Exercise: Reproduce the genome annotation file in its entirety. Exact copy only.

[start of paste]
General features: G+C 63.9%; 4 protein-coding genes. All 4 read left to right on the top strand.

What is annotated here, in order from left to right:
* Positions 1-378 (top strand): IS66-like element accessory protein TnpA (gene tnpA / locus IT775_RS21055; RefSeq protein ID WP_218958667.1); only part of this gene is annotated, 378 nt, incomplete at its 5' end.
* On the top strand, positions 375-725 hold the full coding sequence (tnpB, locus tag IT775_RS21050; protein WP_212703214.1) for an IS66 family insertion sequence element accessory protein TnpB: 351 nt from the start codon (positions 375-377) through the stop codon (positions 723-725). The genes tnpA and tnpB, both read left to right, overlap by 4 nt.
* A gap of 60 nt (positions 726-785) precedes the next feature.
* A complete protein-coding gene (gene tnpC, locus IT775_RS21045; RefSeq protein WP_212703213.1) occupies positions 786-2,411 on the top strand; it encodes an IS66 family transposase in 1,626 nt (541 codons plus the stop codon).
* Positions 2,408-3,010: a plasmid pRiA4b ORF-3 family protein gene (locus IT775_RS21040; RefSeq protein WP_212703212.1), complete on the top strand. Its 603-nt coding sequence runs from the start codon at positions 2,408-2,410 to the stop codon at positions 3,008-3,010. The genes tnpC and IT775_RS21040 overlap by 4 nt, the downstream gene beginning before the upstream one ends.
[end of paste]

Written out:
General features: G+C 63.9%; 4 protein-coding genes. All 4 read left to right on the top strand.

What is annotated here, in order from left to right:
* Positions 1-378 (top strand): IS66-like element accessory protein TnpA (gene tnpA / locus IT775_RS21055; RefSeq protein ID WP_218958667.1); only part of this gene is annotated, 378 nt, incomplete at its 5' end.
* On the top strand, positions 375-725 hold the full coding sequence (tnpB, locus tag IT775_RS21050; protein WP_212703214.1) for an IS66 family insertion sequence element accessory protein TnpB: 351 nt from the start codon (positions 375-377) through the stop codon (positions 723-725). The genes tnpA and tnpB, both read left to right, overlap by 4 nt.
* A gap of 60 nt (positions 726-785) precedes the next feature.
* A complete protein-coding gene (gene tnpC, locus IT775_RS21045; RefSeq protein WP_212703213.1) occupies positions 786-2,411 on the top strand; it encodes an IS66 family transposase in 1,626 nt (541 codons plus the stop codon).
* Positions 2,408-3,010: a plasmid pRiA4b ORF-3 family protein gene (locus IT775_RS21040; RefSeq protein WP_212703212.1), complete on the top strand. Its 603-nt coding sequence runs from the start codon at positions 2,408-2,410 to the stop codon at positions 3,008-3,010. The genes tnpC and IT775_RS21040 overlap by 4 nt, the downstream gene beginning before the upstream one ends.